The new production of â€œFootlooseâ€ at Glendale Centre Theatre very much reflects its protagonist in style and mood â€” energetic and a bit rough around the edges, but ultimately likable when you get to experience the complete package.
As with any stage play based on a film â€” in this case the well-known 1984 movie that featured Kevin Bacon in one of his first starring roles â€” the comparisons are inevitable. Many songs that were background themes in the movie are retained and used to advance the plot, while others are newly written for the stage play. I don't know if it is familiarity or prejudice, but I favor the original songs over the new ones.
The plot has not changed. Ren McCormack (Harley Jay) is a Chicago teen who is preparing to move with his mother, Ethel (Alison Robertson), to a small town called Bomont after his father leaves the family.
Life there revolves around the church, presided over by the strict reverend, Shaw Moore (George Champion), whose sensible but frustrated wife, Vi (Noel Britton), plays peacemaker between her husband and their defiant daughter, Ariel (Jayme Lake).
At school, Ren befriends Willard (Joey Elrose) and quickly learns the prevailing mood over Bomont is repression. Ariel's friend Rusty (Janet Krupin) is smitten with Willard and explains to a disbelieving Ren that dancing is forbidden ever since four teens were killed in a car accident years before. After a series of mishaps that brand Ren as a troublemaker, he sets out to improve his reputation and convince the townfolk to change the law and allow dancing.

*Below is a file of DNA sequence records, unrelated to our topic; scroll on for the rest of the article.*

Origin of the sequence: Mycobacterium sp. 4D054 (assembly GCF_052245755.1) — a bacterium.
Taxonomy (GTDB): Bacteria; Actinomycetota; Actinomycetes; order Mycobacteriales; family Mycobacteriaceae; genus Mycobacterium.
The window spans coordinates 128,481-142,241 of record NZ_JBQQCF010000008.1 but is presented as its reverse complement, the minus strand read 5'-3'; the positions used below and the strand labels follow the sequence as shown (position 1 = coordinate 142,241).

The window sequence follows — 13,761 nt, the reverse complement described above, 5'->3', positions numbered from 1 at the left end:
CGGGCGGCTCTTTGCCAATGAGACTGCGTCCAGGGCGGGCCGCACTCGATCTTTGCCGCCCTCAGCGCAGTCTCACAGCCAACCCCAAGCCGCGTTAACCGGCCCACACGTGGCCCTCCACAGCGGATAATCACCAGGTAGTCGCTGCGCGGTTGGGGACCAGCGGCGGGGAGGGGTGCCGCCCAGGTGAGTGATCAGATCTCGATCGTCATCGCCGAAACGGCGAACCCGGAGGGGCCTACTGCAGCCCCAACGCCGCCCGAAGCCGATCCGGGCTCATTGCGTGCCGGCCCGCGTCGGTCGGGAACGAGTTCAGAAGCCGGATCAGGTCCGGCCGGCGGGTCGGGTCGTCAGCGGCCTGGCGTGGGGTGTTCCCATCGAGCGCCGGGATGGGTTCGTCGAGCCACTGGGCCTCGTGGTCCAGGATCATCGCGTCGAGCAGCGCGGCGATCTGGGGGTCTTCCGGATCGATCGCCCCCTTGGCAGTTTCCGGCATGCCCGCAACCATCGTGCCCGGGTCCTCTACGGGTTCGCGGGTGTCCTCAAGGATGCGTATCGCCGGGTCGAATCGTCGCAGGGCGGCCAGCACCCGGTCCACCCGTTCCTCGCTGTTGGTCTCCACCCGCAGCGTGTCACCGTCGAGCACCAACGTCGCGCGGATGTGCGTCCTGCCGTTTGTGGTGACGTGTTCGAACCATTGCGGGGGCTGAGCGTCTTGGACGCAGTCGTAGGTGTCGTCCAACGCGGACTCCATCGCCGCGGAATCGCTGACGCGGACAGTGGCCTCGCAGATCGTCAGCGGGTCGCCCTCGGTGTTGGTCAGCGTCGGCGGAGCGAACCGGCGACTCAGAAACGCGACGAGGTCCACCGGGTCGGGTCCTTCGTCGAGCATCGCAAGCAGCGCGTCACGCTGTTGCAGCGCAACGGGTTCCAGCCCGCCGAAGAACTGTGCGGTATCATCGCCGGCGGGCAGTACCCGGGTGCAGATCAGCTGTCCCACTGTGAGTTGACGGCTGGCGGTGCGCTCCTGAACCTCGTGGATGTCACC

â€œFootlooseâ€ is a play that relies on the strength of its main character to carry it, and Jay makes Ren totally believable. He's angry about his absent father, frustrated at his forced living situation in a town that smothers him and overwhelmed by his affection for Ariel. His singing and dancing are excellent, and his rendition of â€œI Can't Stand Stillâ€ sums up the multi-dimensions of his character.
As the â€œwillful and obstinateâ€ Ariel, Lake is well cast and shows the rebellious side of a girl who buries the affection she has for her father.
Champion's stern minister is also a complex role, and his singing â€œHeaven Help Meâ€ expresses the dilemma of a father wrestling with the challenge of watching his daughter grow up.
The other notable vocal highlight is Krupin singing â€œLet's Hear it for the Boy.â€ Tackling a well-known pop music standard involves risk, but she belts it out with passion and charm, even though the staging of the number was difficult to follow with several focal points occurring simultaneously.
The crux of this show certainly centers on the dancing, and while Simone Burch's choreography was exuberant and sincere, there were a few spots where it should have been a notch higher. Most of the supporting cast definitely showed spirit, but a few held it back from being a complete success. Musically, the continued use of the haunting â€œSomebody's Eyesâ€ really underscored the suspicions that permeate a small community.
Minor problems aside, it's worth an evening out for some good old toe-tapping fun.
WHAT: â€œFootloose,â€ stage adaptation by Dean Pitchford and Walter Bobbie, music by Tom Snow, lyrics by Dean Pitchford
WHEN: 8 p.m. Thursday through Saturday and 3 p.m. Saturday and Sunday until Aug. 29
WHERE: Glendale Centre Theatre, 324 N. Orange St., Glendale, 91203
TICKETS: $23 to $26, with discounts available for groups and seniors
INFORMATION: (818) 244-8481 or www.glendalecentretheatre.com
?PHILLIP HAIN is a Glendale resident who enjoys theater and has limited dancing ability.